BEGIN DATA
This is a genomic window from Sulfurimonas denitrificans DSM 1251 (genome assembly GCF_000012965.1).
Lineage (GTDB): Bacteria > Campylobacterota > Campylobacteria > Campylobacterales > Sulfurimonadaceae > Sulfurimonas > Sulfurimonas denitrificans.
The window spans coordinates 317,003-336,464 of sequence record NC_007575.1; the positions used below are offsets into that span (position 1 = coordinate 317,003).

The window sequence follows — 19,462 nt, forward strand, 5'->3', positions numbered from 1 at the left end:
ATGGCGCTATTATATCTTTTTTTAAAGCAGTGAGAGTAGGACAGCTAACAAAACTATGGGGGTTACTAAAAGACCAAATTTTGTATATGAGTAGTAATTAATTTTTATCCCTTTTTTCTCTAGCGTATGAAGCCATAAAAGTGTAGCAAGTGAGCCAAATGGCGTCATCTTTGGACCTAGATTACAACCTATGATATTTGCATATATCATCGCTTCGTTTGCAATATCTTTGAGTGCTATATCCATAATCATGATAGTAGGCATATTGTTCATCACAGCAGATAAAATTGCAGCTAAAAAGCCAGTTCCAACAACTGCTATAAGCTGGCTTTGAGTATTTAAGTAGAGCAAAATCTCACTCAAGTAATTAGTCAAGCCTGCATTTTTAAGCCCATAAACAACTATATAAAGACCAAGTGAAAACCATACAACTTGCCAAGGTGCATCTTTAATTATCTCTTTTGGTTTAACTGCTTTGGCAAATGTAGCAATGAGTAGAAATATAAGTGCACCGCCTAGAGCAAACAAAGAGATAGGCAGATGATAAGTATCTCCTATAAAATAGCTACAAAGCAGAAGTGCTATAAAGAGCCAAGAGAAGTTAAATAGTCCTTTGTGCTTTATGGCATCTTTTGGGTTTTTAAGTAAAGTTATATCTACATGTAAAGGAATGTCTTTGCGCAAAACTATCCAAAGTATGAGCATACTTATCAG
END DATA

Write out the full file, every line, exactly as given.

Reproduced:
This is a genomic window from Sulfurimonas denitrificans DSM 1251 (genome assembly GCF_000012965.1).
Lineage (GTDB): Bacteria > Campylobacterota > Campylobacteria > Campylobacterales > Sulfurimonadaceae > Sulfurimonas > Sulfurimonas denitrificans.
The window spans coordinates 317,003-336,464 of sequence record NC_007575.1; the positions used below are offsets into that span (position 1 = coordinate 317,003).

The window sequence follows — 19,462 nt, forward strand, 5'->3', positions numbered from 1 at the left end:
ATGGCGCTATTATATCTTTTTTTAAAGCAGTGAGAGTAGGACAGCTAACAAAACTATGGGGGTTACTAAAAGACCAAATTTTGTATATGAGTAGTAATTAATTTTTATCCCTTTTTTCTCTAGCGTATGAAGCCATAAAAGTGTAGCAAGTGAGCCAAATGGCGTCATCTTTGGACCTAGATTACAACCTATGATATTTGCATATATCATCGCTTCGTTTGCAATATCTTTGAGTGCTATATCCATAATCATGATAGTAGGCATATTGTTCATCACAGCAGATAAAATTGCAGCTAAAAAGCCAGTTCCAACAACTGCTATAAGCTGGCTTTGAGTATTTAAGTAGAGCAAAATCTCACTCAAGTAATTAGTCAAGCCTGCATTTTTAAGCCCATAAACAACTATATAAAGACCAAGTGAAAACCATACAACTTGCCAAGGTGCATCTTTAATTATCTCTTTTGGTTTAACTGCTTTGGCAAATGTAGCAATGAGTAGAAATATAAGTGCACCGCCTAGAGCAAACAAAGAGATAGGCAGATGATAAGTATCTCCTATAAAATAGCTACAAAGCAGAAGTGCTATAAAGAGCCAAGAGAAGTTAAATAGTCCTTTGTGCTTTATGGCATCTTTTGGGTTTTTAAGTAAAGTTATATCTACATGTAAAGGAATGTCTTTGCGCAAAACTATCCAAAGTATGAGCATACTTATCAG